“There is no spring. That’s a tag line,” says Kassis. “I can’t imagine what a Palestinian spring would look like.”

In recent years Palestinians have practiced non-violent protest, says Kassis. Every Friday, hundreds of Palestinian and foreign activists gather in West Bank villages - “but nobody knows about it,” says he. “We’ve being doing peaceful protests and we just sniff tear gas. The media doesn’t cover that.”

Because of this, Kassis says, a Palestinian Spring would be another intifada.

Negotiation fatigue

Though Abbas said he was ready to return to the table if Israel halted all settlement construction, most Palestinians are quick to dismiss negotiations as a way forward. Talks stalled last year and just last week Israel announced plans to build over 1,000 new homes in the settlement of Gilo.

It is this disappointment with two decades of near-fruitless peace talks and false promises that have compelled many to quickly jump on the U.N.-bid bandwagon. Thousands gathered in central Ramallah to watch Abbas speak at the U.N. and thousand more welcomed him home with flags and cheers.

But it has also elicited frustration among Palestinian youth, particular those belonging to what been coined the “Oslo Generation” - 20-somethings raised with the promise of soon-to-come freedom to be negotiated under the 1993 accords.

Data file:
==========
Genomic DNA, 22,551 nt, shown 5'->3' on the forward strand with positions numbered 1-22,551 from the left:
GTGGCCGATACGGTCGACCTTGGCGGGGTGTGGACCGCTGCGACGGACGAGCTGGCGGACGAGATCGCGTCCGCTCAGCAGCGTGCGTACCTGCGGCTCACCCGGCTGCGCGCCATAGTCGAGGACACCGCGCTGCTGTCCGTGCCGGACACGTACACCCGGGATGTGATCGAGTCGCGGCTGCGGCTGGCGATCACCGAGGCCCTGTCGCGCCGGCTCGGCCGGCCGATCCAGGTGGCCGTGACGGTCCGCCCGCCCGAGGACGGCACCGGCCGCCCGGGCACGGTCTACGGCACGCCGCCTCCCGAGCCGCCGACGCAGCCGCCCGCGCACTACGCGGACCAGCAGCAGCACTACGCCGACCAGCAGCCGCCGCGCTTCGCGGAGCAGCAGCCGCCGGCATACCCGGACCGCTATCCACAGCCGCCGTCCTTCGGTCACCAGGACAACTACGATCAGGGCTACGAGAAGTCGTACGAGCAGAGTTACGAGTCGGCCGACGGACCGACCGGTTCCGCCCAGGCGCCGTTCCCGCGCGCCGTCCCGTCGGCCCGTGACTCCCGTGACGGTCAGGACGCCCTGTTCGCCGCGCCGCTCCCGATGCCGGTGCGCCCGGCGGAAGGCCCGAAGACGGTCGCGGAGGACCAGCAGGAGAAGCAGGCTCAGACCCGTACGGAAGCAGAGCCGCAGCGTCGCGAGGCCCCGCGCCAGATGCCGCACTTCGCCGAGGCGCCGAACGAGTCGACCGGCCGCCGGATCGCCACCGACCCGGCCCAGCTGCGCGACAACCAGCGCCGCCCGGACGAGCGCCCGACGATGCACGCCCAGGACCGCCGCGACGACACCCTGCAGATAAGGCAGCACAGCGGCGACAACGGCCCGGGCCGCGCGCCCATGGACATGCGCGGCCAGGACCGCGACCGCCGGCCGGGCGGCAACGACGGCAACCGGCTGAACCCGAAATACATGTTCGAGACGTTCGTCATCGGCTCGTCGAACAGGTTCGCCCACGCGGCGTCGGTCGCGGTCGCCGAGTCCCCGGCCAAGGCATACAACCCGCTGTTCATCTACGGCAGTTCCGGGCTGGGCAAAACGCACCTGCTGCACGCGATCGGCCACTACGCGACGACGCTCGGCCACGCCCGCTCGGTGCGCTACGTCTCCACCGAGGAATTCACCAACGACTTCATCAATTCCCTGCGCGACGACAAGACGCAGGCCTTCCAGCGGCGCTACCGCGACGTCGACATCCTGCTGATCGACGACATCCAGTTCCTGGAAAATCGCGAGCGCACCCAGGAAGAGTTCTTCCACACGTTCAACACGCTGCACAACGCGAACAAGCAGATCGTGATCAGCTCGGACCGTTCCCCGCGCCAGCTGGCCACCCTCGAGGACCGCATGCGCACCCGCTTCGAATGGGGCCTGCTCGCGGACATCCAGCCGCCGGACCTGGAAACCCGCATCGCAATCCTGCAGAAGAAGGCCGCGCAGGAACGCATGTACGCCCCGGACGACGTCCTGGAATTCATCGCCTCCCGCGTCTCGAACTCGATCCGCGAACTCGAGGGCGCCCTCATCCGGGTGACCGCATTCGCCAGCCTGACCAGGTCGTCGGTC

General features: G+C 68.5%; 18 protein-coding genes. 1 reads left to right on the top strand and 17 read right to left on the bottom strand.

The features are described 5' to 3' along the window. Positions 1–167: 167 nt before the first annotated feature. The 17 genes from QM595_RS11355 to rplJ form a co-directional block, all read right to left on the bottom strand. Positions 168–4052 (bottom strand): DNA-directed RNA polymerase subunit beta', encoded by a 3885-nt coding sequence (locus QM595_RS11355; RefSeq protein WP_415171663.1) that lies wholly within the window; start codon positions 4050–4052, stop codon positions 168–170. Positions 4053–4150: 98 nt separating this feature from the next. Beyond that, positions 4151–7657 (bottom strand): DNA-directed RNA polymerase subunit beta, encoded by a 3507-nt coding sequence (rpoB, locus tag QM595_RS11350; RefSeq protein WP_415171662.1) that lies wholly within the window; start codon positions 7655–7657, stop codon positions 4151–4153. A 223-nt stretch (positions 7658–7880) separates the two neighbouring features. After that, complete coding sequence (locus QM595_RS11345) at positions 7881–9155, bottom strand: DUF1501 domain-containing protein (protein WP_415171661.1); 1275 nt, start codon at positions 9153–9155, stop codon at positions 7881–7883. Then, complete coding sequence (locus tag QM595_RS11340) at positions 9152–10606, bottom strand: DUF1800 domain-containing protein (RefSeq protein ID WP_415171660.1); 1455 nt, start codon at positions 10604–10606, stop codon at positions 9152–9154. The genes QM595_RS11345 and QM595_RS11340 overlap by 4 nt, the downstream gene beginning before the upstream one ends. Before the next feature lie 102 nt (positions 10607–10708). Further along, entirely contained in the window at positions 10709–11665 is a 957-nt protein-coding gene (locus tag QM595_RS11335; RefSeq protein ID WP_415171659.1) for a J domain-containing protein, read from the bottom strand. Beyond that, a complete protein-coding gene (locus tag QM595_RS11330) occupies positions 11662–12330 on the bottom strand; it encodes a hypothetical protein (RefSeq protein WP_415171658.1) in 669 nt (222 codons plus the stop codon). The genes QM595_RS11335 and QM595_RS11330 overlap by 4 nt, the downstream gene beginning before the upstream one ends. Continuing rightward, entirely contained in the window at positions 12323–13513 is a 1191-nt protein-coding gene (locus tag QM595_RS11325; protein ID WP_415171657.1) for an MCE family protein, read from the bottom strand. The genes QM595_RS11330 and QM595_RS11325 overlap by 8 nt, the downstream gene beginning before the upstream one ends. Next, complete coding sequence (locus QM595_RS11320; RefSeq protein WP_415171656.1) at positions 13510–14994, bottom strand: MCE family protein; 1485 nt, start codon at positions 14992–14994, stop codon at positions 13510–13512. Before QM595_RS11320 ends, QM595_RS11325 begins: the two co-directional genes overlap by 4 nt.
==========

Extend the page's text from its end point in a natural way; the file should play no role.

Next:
More at stake

“[A spring for Palestinians] will mean more than it means to Egyptians and Tunisians or any other nationality in the world,” says 20-year-old Ebaa Rezek. Rezek, took to the streets of Gaza City earlier this year with the March 15 Movement - a collective of youth demanding political unity for their divided Palestinian leadership. Gaza has suffered the brunt of the fallout generated by the Fatah-Hamas rift.

Activist Ebaa Rezek works on a computer in a Gaza City restaurant.

Activist Ebaa Rezek works on a computer in a Gaza City restaurant.

“What deserves the name ‘Palestinian Spring’ is not just some fake statehood, or some meaningless, imposed peace agreements,” says Rezek, sceptical about the benefits of the Abbas’ bid.